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HIV is a virus that targets the immune system of a human. HIV symptoms in men and women are mostly same but vary from one person to another. Early symptoms of HIV are mostly mild and can easily vanish after some time. But it is alarming because without any strong symptoms of HIV a person can transfer the infection to another men and women. This is the reason you should know if you have an illness. Since the initial HIV symptoms, men and women experience are subtle, they sometimes go unnoticed.There are three stages of HIV infection.

First of all, we will discuss the first stage or early stage of HIV symptoms. Here’s a list of some common and early symptoms of HIV after 1 week, including those that are specific to women.

Stage 1: Acute primary infection.

In the early weeks after becoming infected with HIV, it’s not uncommon for people to be without symptoms. Some people may have mild flu-like symptoms, including the following

Fever

The fever, usually one of the first symptoms of HIV. At this point, the virus is moving into the bloodstream and starting to replicate in large numbers. As that happens, your immune system induces an inflammatory reaction.

Headache

People with HIV who experience headaches are often concerned that an infection of the air sinuses or the brain has been overlooked. Like their HIV negative counterparts, individuals with HIV may also be concerned that allergy, vision problems, or cervical (neck) spine disease is the cause of their headaches.

Fatigue

The inflammatory response generated by your besieged immune system can cause you to feel tired and lethargic. Fatigue can be both an early and later symptom of HIV.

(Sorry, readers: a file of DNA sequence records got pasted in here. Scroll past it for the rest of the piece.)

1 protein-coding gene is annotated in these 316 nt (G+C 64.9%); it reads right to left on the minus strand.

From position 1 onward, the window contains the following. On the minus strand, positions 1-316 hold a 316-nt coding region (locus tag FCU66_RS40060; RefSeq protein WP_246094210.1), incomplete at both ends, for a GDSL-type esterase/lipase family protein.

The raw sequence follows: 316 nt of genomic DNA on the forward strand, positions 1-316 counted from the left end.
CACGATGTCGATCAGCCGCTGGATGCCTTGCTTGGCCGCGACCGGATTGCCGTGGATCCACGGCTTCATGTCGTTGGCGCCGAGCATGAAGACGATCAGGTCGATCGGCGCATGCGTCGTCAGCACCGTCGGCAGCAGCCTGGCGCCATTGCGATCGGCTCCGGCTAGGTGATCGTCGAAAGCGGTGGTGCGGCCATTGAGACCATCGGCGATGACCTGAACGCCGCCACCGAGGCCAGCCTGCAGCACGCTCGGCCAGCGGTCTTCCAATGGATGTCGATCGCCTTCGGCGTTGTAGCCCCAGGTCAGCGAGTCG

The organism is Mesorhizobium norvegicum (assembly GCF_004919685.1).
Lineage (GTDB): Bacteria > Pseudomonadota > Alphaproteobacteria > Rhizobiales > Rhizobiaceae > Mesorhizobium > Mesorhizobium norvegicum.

Skin rashes and skin sores.

Skin rashes can occur early or late in the course of HIV. In some cases, the rash can appear similar to boils with itchy, pink breakouts. Both men and women with HIV can get a yeast infection of the mouth, called thrush or oral candidiasis. It causes swelling and a thick, white coating on your mouth, tongue, and throat.

Swollen Lymph Nodes.

Lymph nodes often become inflamed or swollen, when the body is trying to fight an HIV infection. Major lymph nodes are located in the armpit, groin, and neck areas. You may experience swollen lymph nodes within a few days of HIV infection.

Night Sweats

Night sweats occur frequently in people with HIV. This is in the first few weeks though and they usually disappear after this. Night sweats can be caused for many reasons though are necessarily related to HIV infection.

Bacterial and yeast infections

Many women with HIV Vaginal yeast infections often — four or more times a year. Sometimes they’re the first sign you have the virus. They may also be harder to treat.

Menstrual changes

Women with HIV can have changed to their menstrual cycle. Your period may be lighter or heavier than normal, or you may not have a period at all. One may also have more severe premenstrual symptoms.

Stage 2: Chronic HIV infection.

After the early stage of HIV, the virus moves into a stage called the clinical latency stage. This can also be referred to as chronic HIV infection. The virus is still active during this stage, but it reproduces at much lower rates in the body. During the clinical latency stage of HIV, a person may not have any symptoms. Some people who are not taking any medicine to treat their infection may remain in this phase for 10 or more years.